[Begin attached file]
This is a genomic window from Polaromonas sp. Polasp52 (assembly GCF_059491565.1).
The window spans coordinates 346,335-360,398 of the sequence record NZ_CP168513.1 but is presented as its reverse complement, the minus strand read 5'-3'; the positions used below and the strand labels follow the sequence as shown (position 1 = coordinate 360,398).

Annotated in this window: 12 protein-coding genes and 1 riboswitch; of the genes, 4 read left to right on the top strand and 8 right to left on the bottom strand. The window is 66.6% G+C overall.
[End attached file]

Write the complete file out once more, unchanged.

This is a genomic window from Polaromonas sp. Polasp52 (assembly GCF_059491565.1).
The window spans coordinates 346,335-360,398 of the sequence record NZ_CP168513.1 but is presented as its reverse complement, the minus strand read 5'-3'; the positions used below and the strand labels follow the sequence as shown (position 1 = coordinate 360,398).

Annotated in this window: 12 protein-coding genes and 1 riboswitch; of the genes, 4 read left to right on the top strand and 8 right to left on the bottom strand. The window is 66.6% G+C overall.